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Comment: Re:Well... (Score 1) 336 336

I'm gonna have to go against the chorus and lay the blame at your feet, honestly. You left a booby trap for whoever rebooted that server at any point in the future. Had you removed the hard drive or put the machine into a donation pile, I could understand.

Say you get hit by a bus the next week and they hire a new sysadmin. A few days later he's asked to setup a new service and decides to repurpose that unused server. He connects it to the network, boots it, installs updates and new software . . . and then gets pulled onto some other task that takes a day. That night disaster strikes. Is it his fault for not ensuring there were no dangerous cron jobs left on the machine?

Perhaps, but it's much easier to disarm bombs you've designed rather than force the job onto some poor, unsuspecting sap. :)

Comment: Re:Sole provider? (Score 1) 246 246

But the reality is, most people do NOT have the luxury of having the time and resources to find the perfect job they love in order to work and make a living.

Certainly, but the author isn't asking what most people should do. He's been able to support his family for three years, and his wife has demonstrated the ability to learn Java and build enterprise software. I'm willing to bet she could transition to a related field (consulting, IT, a different language, etc.) quickly and with minimal additional training.

I see no point to rush immediately into the same type of job when a small investment could yield much better results for everyone.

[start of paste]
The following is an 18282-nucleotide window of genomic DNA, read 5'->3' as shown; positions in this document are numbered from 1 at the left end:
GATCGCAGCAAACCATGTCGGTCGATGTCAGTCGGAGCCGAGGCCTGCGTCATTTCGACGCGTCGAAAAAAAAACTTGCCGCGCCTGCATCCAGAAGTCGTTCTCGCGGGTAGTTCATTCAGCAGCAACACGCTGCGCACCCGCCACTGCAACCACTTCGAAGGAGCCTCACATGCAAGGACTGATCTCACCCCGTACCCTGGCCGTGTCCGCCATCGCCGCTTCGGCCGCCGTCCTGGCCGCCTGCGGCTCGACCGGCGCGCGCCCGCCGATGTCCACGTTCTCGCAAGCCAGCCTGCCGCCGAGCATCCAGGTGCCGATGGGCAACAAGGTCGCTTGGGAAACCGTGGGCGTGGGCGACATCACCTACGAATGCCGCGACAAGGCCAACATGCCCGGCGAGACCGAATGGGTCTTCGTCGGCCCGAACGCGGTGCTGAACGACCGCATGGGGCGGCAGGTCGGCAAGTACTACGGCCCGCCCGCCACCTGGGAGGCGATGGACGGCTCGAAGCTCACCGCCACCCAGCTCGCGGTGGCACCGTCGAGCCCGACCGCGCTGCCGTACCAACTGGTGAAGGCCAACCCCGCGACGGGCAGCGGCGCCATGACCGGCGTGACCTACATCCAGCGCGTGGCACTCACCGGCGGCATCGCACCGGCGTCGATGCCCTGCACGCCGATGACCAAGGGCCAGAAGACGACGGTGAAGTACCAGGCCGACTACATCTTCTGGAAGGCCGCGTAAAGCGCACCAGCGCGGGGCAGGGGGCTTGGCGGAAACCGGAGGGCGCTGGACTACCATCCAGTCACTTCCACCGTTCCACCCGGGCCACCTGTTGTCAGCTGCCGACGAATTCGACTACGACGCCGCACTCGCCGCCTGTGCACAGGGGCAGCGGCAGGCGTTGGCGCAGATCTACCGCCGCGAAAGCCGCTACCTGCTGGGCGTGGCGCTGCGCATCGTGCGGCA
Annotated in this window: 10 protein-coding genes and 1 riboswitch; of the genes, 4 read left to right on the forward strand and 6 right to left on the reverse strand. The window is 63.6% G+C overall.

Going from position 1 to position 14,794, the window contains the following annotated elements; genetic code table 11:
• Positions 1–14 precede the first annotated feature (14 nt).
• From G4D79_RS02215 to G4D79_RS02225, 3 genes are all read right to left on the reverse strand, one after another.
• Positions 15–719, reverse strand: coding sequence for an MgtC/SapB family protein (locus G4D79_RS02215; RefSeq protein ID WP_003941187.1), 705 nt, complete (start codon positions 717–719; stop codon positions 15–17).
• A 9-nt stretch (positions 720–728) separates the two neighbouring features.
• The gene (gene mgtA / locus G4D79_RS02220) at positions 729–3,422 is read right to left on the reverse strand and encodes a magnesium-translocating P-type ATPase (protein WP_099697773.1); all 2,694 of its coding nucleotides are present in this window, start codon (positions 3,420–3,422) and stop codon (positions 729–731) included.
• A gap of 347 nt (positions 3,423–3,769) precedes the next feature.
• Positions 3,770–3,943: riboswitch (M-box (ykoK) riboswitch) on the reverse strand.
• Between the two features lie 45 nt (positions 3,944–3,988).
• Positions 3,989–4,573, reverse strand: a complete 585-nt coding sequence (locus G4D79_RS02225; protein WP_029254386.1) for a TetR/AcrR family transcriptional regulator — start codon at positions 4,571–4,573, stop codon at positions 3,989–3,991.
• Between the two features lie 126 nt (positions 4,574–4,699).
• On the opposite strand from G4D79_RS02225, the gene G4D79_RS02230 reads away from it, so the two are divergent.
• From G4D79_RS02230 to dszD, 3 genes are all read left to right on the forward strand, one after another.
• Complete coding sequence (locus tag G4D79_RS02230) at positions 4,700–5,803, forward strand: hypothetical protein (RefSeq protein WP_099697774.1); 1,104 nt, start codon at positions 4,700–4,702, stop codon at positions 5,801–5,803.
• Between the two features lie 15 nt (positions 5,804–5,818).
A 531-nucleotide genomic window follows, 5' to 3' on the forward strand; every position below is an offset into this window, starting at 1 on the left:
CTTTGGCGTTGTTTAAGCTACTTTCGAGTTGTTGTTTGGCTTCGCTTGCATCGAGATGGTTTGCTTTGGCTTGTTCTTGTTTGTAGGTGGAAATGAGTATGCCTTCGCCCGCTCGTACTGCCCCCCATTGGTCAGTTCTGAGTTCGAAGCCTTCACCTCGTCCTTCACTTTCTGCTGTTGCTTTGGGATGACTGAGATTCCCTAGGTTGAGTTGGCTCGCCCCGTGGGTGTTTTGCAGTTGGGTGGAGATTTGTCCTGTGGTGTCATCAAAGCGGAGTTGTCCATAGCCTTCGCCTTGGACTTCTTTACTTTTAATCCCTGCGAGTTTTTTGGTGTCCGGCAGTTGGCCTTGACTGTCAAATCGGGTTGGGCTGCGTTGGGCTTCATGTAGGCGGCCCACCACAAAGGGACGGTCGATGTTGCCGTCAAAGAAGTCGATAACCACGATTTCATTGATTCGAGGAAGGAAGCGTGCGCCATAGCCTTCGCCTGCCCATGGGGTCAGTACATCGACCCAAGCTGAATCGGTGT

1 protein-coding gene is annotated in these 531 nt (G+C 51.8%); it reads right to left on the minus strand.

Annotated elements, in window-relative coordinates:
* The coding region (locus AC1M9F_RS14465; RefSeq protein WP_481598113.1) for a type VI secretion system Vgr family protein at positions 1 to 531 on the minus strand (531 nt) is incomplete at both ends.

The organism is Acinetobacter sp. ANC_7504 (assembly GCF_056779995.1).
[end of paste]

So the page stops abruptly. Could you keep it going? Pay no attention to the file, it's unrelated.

Comment: Sole provider? (Score 2) 246 246

What part of

She is starting to think about refreshing her coding skills and looking for a job. . . . However, she is not very eager to go back to coding.

makes you think she wants her husband to be the sole provider? Is there something wrong with wanting a rewarding career that you're passionate about?

Comment: iOS users feel it (Score 1, Insightful) 307 307

I currently have a web radio transceiver front panel application that works on Linux, Windows, MacOS, Android, Amazon Kindle Fire, under Chrome, Firefox, or Opera. No porting, no software installation. See blog.algoram.com for details of what I'm writing.

The one unsupported popular platform? iOS, because Safari doesn't have the function used to acquire the microphone in the web audio API (and perhaps doesn't have other parts of that API), and Apple insists on handicapping other browsers by forcing them to use Apple's rendering engine.

I don't have any answer other than "don't buy iOS until they fix it".

Comment: Re:Randomness can't come from a computer program (Score 1) 64 64

Most of us do have a need to transmit messages privately. Do you not make any online purchases?

Yes, but those have to use public-key encryption. I am sure of my one-time-pad encryption because it's just exclusive-OR with the data, and I am sure that my diode noise is really random and there is no way for anyone else to predict or duplicate it. I can not extend the same degree of surety to public-key encryption. The software is complex, the math is hard to understand, and it all depends on the assumption that some algorithms are difficult to reverse - which might not be true.